Intro: Build a Better Aquarium Plant
Aquarium decorations are ridiculously expensive. In this Instructable, I use hydraulic cement and some scraps of aquarium gravel to make a base and turn a cheap-o aquarium plant into a better plant that would cost a lot more at the store.
Step 1: Collect Supplies
- 1 cheap-o aquarium plant
- a few handfuls of aquarium gravel (optional)
- hydraulic cement
- a small tub to mix cement in
- latex gloves
- plastic wrap to protect your work surface
- The plant in this Instructable was $1.99 plus tax. (I also got a pack of four large and small plants for $10.99, which I used for a couple of larger arrangements.)
- The gravel was free in my case because I have lots on hand.
- Where I live you can get a whole 20lb container of hydraulic cement for $12.00. I used about a pound for this project, so $0.60 worth of cement.
- I used a recycled tub to mix cement in, so it was free in this case.
- Where I live a box of 100 latex gloves costs $8.00 at the hardware store, so I used $0.16 worth of gloves.
- The cost of the plastic wrap is negligible in this case.
WARNING: DO NOT RINSE HYDRAULIC CEMENT DOWN THE DRAIN! Even just small amounts will collect down there and harden a little bit at a time until the plumbing is completely ruined.
- To protect my plumbing, I use disposable gloves to work with the cement. If I get any of it on my skin, I wipe off all that I can using a paper towel. Then, I wait for whatever is left on my hands to dry completely and brush off all that I can remove that way. Finally after I've removed every bit that is possible, I wash my hands in a utility sink with a deep trap so if it ever does collect in there, replacing the pipe will not be too difficult or expensive.
Step 2: Take Off the Plant Base
Step 3: Lay Down a Layer of Gravel
Approximately match the size of the plastic plant base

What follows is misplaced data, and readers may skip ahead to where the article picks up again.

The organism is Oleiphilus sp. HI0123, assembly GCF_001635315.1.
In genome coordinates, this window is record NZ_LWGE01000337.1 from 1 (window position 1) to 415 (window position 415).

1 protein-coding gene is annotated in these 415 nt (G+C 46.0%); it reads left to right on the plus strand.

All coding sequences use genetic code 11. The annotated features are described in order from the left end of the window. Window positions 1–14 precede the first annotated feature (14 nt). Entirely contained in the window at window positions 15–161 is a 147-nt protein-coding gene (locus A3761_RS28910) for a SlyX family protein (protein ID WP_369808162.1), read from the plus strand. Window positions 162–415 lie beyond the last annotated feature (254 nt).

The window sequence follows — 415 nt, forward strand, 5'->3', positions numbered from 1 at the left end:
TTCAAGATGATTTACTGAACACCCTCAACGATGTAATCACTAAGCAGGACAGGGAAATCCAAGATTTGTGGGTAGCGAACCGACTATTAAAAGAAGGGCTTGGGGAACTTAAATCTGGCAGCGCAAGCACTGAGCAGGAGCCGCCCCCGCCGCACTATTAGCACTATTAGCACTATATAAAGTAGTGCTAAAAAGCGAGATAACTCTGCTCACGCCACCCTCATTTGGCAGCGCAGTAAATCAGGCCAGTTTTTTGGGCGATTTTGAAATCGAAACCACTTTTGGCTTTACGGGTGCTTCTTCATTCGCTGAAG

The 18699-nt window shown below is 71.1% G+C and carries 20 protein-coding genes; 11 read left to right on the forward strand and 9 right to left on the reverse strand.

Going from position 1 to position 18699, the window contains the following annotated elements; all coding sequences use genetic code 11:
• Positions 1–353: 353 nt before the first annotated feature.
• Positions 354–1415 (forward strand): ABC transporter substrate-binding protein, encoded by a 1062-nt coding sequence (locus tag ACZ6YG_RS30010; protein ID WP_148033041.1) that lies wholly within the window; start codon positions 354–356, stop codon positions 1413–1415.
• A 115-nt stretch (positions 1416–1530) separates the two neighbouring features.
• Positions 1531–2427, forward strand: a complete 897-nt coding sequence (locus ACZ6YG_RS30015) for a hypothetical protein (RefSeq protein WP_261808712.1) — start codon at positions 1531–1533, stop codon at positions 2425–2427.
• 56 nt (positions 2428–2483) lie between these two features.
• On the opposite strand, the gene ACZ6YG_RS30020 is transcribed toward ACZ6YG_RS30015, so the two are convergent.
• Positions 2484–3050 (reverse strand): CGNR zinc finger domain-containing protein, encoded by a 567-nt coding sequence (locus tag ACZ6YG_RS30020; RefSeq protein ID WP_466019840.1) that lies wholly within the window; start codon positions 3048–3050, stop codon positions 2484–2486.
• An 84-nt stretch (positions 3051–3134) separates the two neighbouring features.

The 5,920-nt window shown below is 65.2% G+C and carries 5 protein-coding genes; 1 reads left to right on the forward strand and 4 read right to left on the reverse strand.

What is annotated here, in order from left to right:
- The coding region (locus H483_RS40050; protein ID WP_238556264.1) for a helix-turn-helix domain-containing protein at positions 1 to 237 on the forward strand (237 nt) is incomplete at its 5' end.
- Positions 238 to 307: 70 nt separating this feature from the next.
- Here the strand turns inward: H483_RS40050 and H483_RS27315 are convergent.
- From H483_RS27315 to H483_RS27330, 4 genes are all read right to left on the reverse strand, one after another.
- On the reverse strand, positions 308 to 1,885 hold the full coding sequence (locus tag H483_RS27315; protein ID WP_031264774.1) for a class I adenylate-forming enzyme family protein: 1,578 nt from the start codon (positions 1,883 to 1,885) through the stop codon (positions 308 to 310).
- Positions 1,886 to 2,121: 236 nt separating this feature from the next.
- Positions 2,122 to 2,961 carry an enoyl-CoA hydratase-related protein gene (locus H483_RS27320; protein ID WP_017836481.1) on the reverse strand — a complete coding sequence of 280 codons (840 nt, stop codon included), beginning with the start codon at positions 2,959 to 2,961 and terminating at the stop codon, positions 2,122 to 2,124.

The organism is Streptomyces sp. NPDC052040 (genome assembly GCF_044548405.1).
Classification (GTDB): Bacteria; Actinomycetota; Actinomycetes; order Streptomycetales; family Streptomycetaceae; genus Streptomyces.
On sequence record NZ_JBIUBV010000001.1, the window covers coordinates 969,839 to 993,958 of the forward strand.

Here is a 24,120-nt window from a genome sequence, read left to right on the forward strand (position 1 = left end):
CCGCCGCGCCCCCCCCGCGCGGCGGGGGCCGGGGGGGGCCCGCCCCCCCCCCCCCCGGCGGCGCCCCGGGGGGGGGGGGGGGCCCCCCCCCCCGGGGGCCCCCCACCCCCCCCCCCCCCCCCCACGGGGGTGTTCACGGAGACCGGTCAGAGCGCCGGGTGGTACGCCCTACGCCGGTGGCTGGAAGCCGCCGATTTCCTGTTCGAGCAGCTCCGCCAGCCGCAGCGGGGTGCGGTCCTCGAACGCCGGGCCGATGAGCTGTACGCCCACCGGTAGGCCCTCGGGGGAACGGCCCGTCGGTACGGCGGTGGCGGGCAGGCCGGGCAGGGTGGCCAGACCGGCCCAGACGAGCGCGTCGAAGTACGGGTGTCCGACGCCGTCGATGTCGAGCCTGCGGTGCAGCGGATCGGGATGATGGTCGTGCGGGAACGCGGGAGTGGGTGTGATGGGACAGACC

Step 4: Add Two Blobs of Cement
Put the cement on top of the rocks as two piles - see photo
Step 5: Working Quickly, Wrap the Cement Around the Base
Add water if necessary to work the cement around the ends of the base
BE CAREFUL TO LEAVE THE CENTRAL AREA CLEAR OF CEMENT
Step 6: Add a Layer of Gravel (optional Step)
You can work quickly and embed some gravel into the existing cement or you can mix another small batch and use it to build up the edges some more and embed the gravel that way
Step 7: After About 30 Minutes, Clean Up
Before the cement is completely hard, use an old toothbrush and gloved hands to clean the loose cement off of the aquarium gravel. It's important to be gentle, or the whole thing can fall apart at this point. However, it will be much more difficult to clean it up and expose the gravel if you wait until the cement hardens all the way.
In the photos you can see that I also gently broke away the sharp edges around the bottom perimeter.
Step 8: Attach the Plant
If you left the center area clear of cement, the plant will snap right into place.
Step 9: Put Your Plant Into Action
Wait for the cement to harden some more, then give it a last brush off and hose-down before putting it into the aquarium.
WARNING: DO NOT RINSE HYDRAULIC CEMENT DOWN THE DRAIN! I keep saying it because it's worth saying.